The second World War meant gloom and doom in every respect, boundless misery and endless suffering. Brewers were not spared either. “Ersatz” was the magic word that had to complete the shortfalls. Only hop was available in sufficient quantities. The largest part of domestic barley went to the occupier, whereas rice and corn were no longer imported. There were no more crown corks, so that they were even recovered or replaced by the rubber seal rings that afterwards still kept in the running for a while to close table beer bottles and have a nostalgic revival in gift shops.

In order to give some flavor to the bland beer, often not more than 0,8 % alcoholic strength, all kinds of additives were used.

And so as to make the misery complete, the brewers had to deal with stacks of paperwork during those dark war years.

Just as after the first World War there were a whole lot of brewers that abandoned. In 1946 only 775 brewers remained.

So then you have the largest number of types of beers in the world, and then a bunch of miscreants from abroad come creaming a part of the market with a clever marketing strategy that mostly appeals to snobbism. Since the sixties one can no longer imagine a Belgian pub without the Danish lagers Carlsberg and Tuborg and in a lesser way the Alsatian Konenbourg. Although in the meantime they have gone backwards. What’s in a name, Artois thought, berg, borg, bourg, we can do that too, so Loburg was born. Artois from Leuven was also the Belgian brewer who merged with Piedboeuf from Jupille near Liège, to create Interbrew and go international with takeovers in Belgium and abroad.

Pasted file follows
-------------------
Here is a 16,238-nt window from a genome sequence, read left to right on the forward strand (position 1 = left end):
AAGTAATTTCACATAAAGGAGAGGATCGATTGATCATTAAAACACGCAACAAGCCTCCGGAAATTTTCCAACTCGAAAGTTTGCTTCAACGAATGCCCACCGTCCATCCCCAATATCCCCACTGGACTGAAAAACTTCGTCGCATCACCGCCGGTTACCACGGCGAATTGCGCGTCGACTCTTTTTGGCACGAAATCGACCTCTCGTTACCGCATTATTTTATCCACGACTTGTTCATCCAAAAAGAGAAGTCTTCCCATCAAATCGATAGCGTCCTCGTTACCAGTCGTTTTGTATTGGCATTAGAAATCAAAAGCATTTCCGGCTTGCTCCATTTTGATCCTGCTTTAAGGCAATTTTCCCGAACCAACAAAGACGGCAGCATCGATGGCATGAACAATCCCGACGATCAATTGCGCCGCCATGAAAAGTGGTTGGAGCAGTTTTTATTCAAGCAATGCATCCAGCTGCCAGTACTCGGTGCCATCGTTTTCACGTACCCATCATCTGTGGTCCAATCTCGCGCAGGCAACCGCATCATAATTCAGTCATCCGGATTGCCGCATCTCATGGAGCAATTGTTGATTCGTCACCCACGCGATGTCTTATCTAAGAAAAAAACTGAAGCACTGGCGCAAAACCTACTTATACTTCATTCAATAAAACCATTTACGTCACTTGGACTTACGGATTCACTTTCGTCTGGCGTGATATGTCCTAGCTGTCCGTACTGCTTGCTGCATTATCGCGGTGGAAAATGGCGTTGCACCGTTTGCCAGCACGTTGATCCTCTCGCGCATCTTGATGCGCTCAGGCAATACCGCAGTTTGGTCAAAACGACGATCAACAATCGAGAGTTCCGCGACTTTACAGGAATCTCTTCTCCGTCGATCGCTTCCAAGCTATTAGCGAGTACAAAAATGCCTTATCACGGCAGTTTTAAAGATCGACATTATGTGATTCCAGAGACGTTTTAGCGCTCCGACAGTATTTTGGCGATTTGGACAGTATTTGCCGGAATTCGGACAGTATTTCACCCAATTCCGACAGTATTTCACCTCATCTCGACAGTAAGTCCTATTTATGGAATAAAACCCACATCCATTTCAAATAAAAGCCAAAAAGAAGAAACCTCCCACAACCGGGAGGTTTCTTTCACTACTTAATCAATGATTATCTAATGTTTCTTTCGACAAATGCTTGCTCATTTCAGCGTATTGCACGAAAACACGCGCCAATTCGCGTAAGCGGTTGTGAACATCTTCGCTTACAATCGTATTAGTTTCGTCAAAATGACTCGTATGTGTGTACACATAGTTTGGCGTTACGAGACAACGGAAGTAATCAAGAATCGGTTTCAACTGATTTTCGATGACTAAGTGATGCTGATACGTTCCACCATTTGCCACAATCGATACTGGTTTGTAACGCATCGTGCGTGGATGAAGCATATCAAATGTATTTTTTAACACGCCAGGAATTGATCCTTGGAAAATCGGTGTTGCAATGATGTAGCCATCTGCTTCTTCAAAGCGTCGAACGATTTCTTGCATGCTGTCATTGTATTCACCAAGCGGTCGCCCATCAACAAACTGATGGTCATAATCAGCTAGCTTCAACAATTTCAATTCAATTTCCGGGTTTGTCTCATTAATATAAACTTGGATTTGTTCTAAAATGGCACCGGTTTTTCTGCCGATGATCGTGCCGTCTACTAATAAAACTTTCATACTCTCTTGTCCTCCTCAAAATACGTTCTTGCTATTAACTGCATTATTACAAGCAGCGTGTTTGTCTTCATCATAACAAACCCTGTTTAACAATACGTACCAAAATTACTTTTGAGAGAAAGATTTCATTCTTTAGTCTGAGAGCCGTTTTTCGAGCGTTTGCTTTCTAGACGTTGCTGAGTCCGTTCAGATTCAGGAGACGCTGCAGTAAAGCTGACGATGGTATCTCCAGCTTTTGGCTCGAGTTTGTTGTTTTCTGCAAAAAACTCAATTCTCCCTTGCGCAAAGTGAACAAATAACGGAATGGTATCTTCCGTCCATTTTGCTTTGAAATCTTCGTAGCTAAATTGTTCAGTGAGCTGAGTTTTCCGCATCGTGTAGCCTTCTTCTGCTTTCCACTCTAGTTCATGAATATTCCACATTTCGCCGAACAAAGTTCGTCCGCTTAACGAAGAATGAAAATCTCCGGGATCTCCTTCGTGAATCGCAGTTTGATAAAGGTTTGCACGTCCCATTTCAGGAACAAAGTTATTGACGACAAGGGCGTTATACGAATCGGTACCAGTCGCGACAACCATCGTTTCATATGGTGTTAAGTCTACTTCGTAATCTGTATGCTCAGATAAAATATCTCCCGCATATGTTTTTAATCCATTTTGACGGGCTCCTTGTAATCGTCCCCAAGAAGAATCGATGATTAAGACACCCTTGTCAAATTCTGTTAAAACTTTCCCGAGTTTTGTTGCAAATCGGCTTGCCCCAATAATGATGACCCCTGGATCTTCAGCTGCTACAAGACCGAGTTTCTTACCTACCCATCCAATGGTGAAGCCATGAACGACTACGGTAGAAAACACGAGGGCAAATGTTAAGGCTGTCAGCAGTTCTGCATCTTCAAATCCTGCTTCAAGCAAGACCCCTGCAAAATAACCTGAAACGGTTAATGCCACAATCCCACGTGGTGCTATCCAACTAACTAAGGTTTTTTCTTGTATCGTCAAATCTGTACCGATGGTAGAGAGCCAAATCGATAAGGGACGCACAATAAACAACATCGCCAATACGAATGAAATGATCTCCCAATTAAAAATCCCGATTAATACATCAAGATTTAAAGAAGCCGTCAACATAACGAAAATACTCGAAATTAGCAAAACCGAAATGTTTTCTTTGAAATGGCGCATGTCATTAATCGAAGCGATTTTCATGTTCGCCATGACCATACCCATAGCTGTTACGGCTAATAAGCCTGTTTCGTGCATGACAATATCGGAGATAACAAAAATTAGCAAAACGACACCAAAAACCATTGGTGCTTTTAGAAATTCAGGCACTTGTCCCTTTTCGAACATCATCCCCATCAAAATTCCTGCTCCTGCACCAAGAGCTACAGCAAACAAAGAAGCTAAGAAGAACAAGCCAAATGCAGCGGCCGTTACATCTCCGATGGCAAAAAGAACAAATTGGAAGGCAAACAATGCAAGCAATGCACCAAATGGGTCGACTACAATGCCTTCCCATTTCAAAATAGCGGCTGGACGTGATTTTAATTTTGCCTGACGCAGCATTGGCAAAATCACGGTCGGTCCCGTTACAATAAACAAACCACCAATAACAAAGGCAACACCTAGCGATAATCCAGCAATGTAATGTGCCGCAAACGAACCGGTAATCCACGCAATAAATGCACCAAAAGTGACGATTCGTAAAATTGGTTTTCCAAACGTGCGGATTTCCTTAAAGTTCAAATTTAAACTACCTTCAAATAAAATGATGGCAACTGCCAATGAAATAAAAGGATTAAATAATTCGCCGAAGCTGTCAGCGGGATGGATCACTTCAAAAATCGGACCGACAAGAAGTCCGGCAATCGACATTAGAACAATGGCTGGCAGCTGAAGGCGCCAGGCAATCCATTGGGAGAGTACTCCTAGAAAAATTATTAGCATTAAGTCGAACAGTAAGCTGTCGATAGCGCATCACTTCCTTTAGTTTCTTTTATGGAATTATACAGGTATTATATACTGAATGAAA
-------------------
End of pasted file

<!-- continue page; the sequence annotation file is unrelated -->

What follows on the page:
In 2001 there were some one hundred breweries left in Belgium, 20 of which in Wallonia but at the beginning of 2014 (latest data) there are some one hundred and fifty again. One can have reservations about scale and mergers, but it is a fact that you cannot claim that creativity is affected by it. Under the wings of Interbrew, some of the breweries that were taken over, keep increasing their product range. Hoegaarden for instance: the DAS was recovered, Julius, Verboden Vrucht (forbidden fruit), Speciale and Grand Cru, Rosée and Citron completed the picture.


And the number of new types of beer is still increasing, whereas in most cases it is difficult to put them in a category.

If you cross the border to one of the neighboring countries, then you remember: in Germany you can choose from a couple of lagers, a couple of wheat beers, a couple of dark Alt beers, and that’s about it. Holland is doing some catching-up – also in the culinary field, for that matter – but they are not yet about to overtake us. The United States are coming on strong too. But this centuries-old tradition can not be broken in a couple of decades.

Brewing beer is in our blood. Yeah, drinking too. But remember: beer brewed carefully is to be consumed with care!